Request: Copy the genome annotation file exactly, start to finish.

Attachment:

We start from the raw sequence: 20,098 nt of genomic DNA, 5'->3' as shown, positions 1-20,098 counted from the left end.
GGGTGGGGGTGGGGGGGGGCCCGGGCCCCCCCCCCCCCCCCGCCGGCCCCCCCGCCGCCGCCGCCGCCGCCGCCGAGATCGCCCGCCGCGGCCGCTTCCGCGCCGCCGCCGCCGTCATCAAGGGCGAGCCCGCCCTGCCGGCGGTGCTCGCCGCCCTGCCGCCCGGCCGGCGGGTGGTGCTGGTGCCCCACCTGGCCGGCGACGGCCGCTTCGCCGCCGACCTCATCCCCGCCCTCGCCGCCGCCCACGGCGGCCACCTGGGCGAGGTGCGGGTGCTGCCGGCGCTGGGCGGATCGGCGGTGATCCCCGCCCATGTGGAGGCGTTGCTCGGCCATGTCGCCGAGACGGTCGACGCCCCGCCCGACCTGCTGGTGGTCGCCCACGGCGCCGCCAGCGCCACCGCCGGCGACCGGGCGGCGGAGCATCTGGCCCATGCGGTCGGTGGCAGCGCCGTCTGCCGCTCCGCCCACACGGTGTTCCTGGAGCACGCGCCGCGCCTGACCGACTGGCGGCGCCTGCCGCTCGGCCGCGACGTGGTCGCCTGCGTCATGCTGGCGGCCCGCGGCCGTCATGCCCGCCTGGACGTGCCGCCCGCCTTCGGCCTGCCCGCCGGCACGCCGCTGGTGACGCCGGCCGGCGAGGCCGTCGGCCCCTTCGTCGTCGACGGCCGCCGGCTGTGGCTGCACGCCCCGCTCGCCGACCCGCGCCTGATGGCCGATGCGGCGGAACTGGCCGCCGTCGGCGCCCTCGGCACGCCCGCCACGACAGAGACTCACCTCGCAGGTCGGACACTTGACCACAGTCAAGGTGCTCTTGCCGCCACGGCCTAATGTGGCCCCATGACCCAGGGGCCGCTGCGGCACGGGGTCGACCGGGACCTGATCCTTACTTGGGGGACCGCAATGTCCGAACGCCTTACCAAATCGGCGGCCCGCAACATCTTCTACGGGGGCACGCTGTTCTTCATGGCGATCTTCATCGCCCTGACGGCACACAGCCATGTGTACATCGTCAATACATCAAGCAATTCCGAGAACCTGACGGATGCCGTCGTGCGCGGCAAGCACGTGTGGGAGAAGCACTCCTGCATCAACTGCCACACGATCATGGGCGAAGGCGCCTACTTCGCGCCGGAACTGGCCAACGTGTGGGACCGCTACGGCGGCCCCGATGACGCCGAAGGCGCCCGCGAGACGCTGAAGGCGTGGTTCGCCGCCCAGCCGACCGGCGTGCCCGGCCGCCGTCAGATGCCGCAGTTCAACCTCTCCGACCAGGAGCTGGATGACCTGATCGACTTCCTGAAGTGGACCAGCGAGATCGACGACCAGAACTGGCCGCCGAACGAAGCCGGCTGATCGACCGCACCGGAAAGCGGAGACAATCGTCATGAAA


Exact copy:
We start from the raw sequence: 20,098 nt of genomic DNA, 5'->3' as shown, positions 1-20,098 counted from the left end.
GGGTGGGGGTGGGGGGGGGCCCGGGCCCCCCCCCCCCCCCCGCCGGCCCCCCCGCCGCCGCCGCCGCCGCCGCCGAGATCGCCCGCCGCGGCCGCTTCCGCGCCGCCGCCGCCGTCATCAAGGGCGAGCCCGCCCTGCCGGCGGTGCTCGCCGCCCTGCCGCCCGGCCGGCGGGTGGTGCTGGTGCCCCACCTGGCCGGCGACGGCCGCTTCGCCGCCGACCTCATCCCCGCCCTCGCCGCCGCCCACGGCGGCCACCTGGGCGAGGTGCGGGTGCTGCCGGCGCTGGGCGGATCGGCGGTGATCCCCGCCCATGTGGAGGCGTTGCTCGGCCATGTCGCCGAGACGGTCGACGCCCCGCCCGACCTGCTGGTGGTCGCCCACGGCGCCGCCAGCGCCACCGCCGGCGACCGGGCGGCGGAGCATCTGGCCCATGCGGTCGGTGGCAGCGCCGTCTGCCGCTCCGCCCACACGGTGTTCCTGGAGCACGCGCCGCGCCTGACCGACTGGCGGCGCCTGCCGCTCGGCCGCGACGTGGTCGCCTGCGTCATGCTGGCGGCCCGCGGCCGTCATGCCCGCCTGGACGTGCCGCCCGCCTTCGGCCTGCCCGCCGGCACGCCGCTGGTGACGCCGGCCGGCGAGGCCGTCGGCCCCTTCGTCGTCGACGGCCGCCGGCTGTGGCTGCACGCCCCGCTCGCCGACCCGCGCCTGATGGCCGATGCGGCGGAACTGGCCGCCGTCGGCGCCCTCGGCACGCCCGCCACGACAGAGACTCACCTCGCAGGTCGGACACTTGACCACAGTCAAGGTGCTCTTGCCGCCACGGCCTAATGTGGCCCCATGACCCAGGGGCCGCTGCGGCACGGGGTCGACCGGGACCTGATCCTTACTTGGGGGACCGCAATGTCCGAACGCCTTACCAAATCGGCGGCCCGCAACATCTTCTACGGGGGCACGCTGTTCTTCATGGCGATCTTCATCGCCCTGACGGCACACAGCCATGTGTACATCGTCAATACATCAAGCAATTCCGAGAACCTGACGGATGCCGTCGTGCGCGGCAAGCACGTGTGGGAGAAGCACTCCTGCATCAACTGCCACACGATCATGGGCGAAGGCGCCTACTTCGCGCCGGAACTGGCCAACGTGTGGGACCGCTACGGCGGCCCCGATGACGCCGAAGGCGCCCGCGAGACGCTGAAGGCGTGGTTCGCCGCCCAGCCGACCGGCGTGCCCGGCCGCCGTCAGATGCCGCAGTTCAACCTCTCCGACCAGGAGCTGGATGACCTGATCGACTTCCTGAAGTGGACCAGCGAGATCGACGACCAGAACTGGCCGCCGAACGAAGCCGGCTGATCGACCGCACCGGAAAGCGGAGACAATCGTCATGAAA